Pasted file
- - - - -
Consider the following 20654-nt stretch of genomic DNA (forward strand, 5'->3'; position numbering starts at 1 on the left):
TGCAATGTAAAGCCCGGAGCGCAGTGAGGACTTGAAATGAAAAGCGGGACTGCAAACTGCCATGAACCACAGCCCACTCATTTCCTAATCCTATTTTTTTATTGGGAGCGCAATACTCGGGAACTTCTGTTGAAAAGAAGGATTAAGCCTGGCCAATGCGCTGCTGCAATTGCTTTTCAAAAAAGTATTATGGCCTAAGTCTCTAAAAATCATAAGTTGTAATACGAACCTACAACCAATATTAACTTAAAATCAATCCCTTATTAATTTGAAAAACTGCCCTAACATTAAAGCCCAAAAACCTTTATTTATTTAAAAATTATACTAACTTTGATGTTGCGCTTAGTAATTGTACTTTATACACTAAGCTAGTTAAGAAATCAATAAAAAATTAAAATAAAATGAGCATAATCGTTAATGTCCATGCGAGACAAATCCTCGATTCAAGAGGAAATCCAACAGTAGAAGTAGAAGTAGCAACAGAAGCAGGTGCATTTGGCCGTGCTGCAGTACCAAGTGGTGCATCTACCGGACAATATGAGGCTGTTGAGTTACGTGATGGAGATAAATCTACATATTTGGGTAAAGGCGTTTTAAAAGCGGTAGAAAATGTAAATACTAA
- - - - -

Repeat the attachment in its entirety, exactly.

Consider the following 20654-nt stretch of genomic DNA (forward strand, 5'->3'; position numbering starts at 1 on the left):
TGCAATGTAAAGCCCGGAGCGCAGTGAGGACTTGAAATGAAAAGCGGGACTGCAAACTGCCATGAACCACAGCCCACTCATTTCCTAATCCTATTTTTTTATTGGGAGCGCAATACTCGGGAACTTCTGTTGAAAAGAAGGATTAAGCCTGGCCAATGCGCTGCTGCAATTGCTTTTCAAAAAAGTATTATGGCCTAAGTCTCTAAAAATCATAAGTTGTAATACGAACCTACAACCAATATTAACTTAAAATCAATCCCTTATTAATTTGAAAAACTGCCCTAACATTAAAGCCCAAAAACCTTTATTTATTTAAAAATTATACTAACTTTGATGTTGCGCTTAGTAATTGTACTTTATACACTAAGCTAGTTAAGAAATCAATAAAAAATTAAAATAAAATGAGCATAATCGTTAATGTCCATGCGAGACAAATCCTCGATTCAAGAGGAAATCCAACAGTAGAAGTAGAAGTAGCAACAGAAGCAGGTGCATTTGGCCGTGCTGCAGTACCAAGTGGTGCATCTACCGGACAATATGAGGCTGTTGAGTTACGTGATGGAGATAAATCTACATATTTGGGTAAAGGCGTTTTAAAAGCGGTAGAAAATGTAAATACTAA